We stepped off the plane and arrived to a party thrown in our honour, having not seen these friends since being a Best Lady at the McEvoy’s wedding 3 years earlier.
Complete with outside disco ball and a DJing 7 year old, the party was perfectly full of lovely, like minded folk, each of whom had answered a call to come dance around a fire one Sunday afternoon in honour of people they had never met. Hooray! What a welcome.
We threw ourselves in, naturally and spent the next few days catching up with friends, cycling round Melbs, languishing in our children reforging friendships that they could hardly remember. We had brunch (Lobster Benedict is a THING and it’s amazing) went to Fairfield Boathouse and generally pottered around. Somewhere between checking out the street art and jumping on the trampoline it dawned on us that it would soon be Christmas. Usually, we would have started baking and prepping and making gifts- the build up has always been the best bit, but we had kept away from any festivities so far.
We left the boys at home with our friends for a couple of hours so we could brave the shopping centre- found the Salvation Army Brass Band (which I have always loved) and had a nice slice of cake. We could have even been anywhere, (including in our retirement) or even at home. Then; panic.
In what could be the boys’ last year of still believing in Father Christmas, how are we going to do this without either giving the game away or leaving them disappointed?? It is all well and good only having what you can carry and being anti materialistic but they have been desperate for some new toys. The small plastic animals and Dobble have served us well but they missed actual toys not to mention their lego…
Mother Guilt set in and I was sure they would wake up on Christmas morning to unwrap their Itunes voucher and just want to cry. Can’t we just fly back to the UK for a bit? Our families miss us- what were we thinking, depriving everyone of a traditional Christmas?!
I bought a crochet hook and some wool in a bid to retain some normality: home made Christmas decorations for our cabin would do it.
On Christmas Eve we set off for the Great Ocean Road, having borrowed all our camping gear- car, tent, duvets (Or Doonas, as they call them here) air beds, the lot. Thank goodness for good friends.
We drove up the winding road whilst I furiously crocheted, watching as the scenery changed dramatically. The mist that covered the tops of the trees made it look more like Lombok than Australia- the lush green canopy towering over our little car as it snaked along the turquoise waters. Small towns came and went, with ornate bridges, swiss style chalets and sleek beach shacks.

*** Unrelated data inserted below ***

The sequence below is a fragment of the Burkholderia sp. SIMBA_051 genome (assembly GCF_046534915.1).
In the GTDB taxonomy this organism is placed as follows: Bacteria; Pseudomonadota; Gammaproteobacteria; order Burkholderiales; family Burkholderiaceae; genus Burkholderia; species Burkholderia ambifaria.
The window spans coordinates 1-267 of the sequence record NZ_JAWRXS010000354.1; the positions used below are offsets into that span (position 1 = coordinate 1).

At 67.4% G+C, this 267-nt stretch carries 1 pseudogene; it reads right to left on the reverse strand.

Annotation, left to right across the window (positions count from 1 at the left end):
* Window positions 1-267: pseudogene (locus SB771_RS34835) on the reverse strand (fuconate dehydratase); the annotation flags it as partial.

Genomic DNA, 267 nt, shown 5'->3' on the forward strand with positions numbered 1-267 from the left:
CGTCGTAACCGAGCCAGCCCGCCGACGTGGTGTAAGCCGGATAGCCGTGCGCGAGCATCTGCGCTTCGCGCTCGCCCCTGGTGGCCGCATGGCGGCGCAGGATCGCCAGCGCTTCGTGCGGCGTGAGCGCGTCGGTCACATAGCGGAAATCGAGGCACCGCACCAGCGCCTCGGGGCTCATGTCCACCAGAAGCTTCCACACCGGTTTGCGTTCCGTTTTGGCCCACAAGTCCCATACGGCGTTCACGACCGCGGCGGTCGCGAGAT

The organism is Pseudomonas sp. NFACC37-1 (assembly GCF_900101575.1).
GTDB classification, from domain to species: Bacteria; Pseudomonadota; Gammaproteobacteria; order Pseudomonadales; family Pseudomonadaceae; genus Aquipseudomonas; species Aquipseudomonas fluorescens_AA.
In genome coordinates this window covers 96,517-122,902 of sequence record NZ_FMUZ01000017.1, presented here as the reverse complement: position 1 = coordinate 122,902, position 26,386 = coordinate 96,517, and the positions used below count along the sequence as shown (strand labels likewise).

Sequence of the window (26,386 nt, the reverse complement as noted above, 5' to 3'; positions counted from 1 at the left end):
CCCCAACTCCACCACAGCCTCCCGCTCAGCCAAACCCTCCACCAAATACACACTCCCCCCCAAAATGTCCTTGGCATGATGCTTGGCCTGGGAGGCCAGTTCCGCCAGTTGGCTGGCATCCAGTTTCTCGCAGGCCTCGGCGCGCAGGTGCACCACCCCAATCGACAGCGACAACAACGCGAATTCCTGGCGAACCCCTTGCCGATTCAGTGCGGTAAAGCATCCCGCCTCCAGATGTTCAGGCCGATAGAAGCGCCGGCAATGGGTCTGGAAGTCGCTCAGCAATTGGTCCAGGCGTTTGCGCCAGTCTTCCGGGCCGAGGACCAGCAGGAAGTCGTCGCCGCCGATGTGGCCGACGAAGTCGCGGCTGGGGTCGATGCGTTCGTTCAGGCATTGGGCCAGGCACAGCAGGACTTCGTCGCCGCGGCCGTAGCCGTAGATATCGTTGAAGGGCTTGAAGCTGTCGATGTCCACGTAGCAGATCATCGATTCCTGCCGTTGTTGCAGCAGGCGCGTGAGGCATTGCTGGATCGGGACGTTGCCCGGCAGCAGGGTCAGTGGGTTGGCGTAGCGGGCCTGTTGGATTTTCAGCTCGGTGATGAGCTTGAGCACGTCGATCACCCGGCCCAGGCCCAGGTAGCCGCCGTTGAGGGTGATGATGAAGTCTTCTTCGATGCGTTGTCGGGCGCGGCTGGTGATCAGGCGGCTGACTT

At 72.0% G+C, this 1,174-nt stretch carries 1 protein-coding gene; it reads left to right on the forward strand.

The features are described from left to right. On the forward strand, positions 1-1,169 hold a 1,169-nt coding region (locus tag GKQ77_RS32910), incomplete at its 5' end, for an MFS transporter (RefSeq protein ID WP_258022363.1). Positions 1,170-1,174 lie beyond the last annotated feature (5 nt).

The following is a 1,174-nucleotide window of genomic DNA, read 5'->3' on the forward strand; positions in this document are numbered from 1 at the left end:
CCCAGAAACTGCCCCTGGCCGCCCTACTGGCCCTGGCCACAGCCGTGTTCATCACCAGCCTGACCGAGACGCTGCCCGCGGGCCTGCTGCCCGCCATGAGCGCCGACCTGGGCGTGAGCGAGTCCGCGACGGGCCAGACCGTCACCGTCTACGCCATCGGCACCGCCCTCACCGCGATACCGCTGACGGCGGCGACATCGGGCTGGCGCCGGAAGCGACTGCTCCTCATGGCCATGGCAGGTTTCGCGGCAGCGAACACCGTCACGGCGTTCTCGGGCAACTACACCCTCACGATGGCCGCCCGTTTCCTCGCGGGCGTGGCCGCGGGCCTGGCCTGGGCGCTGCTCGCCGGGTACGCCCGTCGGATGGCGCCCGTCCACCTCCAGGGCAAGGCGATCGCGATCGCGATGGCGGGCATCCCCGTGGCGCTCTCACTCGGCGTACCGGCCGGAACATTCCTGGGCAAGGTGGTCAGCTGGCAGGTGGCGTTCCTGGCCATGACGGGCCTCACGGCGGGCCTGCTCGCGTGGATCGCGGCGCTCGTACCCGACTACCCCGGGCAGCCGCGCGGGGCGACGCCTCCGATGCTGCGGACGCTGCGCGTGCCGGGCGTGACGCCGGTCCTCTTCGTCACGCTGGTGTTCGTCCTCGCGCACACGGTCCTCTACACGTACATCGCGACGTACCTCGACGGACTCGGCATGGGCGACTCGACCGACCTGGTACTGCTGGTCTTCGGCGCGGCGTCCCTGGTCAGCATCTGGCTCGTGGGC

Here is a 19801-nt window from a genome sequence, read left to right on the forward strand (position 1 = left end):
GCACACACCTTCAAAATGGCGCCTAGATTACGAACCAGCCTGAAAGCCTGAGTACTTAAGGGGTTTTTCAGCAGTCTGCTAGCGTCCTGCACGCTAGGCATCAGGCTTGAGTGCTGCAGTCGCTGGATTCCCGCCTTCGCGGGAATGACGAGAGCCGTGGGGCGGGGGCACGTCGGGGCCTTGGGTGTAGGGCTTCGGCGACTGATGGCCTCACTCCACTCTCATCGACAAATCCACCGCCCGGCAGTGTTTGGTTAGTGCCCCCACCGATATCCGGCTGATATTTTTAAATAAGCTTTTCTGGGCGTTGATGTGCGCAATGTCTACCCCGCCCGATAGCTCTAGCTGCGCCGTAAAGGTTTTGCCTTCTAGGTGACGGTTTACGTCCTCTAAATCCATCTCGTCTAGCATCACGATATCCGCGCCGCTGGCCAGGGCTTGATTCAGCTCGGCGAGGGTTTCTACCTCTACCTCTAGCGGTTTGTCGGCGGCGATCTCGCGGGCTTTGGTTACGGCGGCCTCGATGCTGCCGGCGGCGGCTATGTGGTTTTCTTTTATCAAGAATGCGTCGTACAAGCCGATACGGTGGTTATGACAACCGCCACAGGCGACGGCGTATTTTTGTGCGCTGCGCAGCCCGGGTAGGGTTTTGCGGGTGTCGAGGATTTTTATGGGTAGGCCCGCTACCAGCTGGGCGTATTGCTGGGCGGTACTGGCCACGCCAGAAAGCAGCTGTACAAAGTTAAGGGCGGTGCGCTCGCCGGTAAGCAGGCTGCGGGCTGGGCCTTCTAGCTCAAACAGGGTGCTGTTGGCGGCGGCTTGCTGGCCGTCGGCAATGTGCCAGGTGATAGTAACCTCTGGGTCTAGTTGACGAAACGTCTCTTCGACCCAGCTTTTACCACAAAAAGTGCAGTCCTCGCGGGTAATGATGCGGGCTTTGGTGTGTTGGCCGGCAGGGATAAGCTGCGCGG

It’s Summer here on the GOR so I expected it to be busy- but bearing in mind it was Christmas Eve I was surprised at how many people were setting up camp.
We reached Lorne and pulled up at Cumberland River Caravan Park to remote lusciousness. It was set in a canyon that was rife with parrots and cockatoos and had a shallow river winding through it. Our cabin was perfect for us- 2 bedrooms, with a killer view. I chopped off some branches from a nearby tree and stuck it in the pedal bin from the toilet. Perfect!
There were 11 friends in total, all who had moved from Bristol to settle in Melbourne (apart from Ian, who was along for the ride). We managed to sustain our tradition of Christmas Eve pyjamas- I have no idea how the children failed to notice Santa dropping some pyjamas down the chimney when we were all sat outside having dinner, but somehow they didn’t.
Christmas morning was magical- the few presents we had under the tree, the boys totally loved. Their stockings were rammed with sweets and lego minifigures and the gifts under the tree included some special ones sent by friends from the UK. They loved their few presents more than they had ever loved the pile of gifts they usually get- taking time over each one; this really was proof of less being more.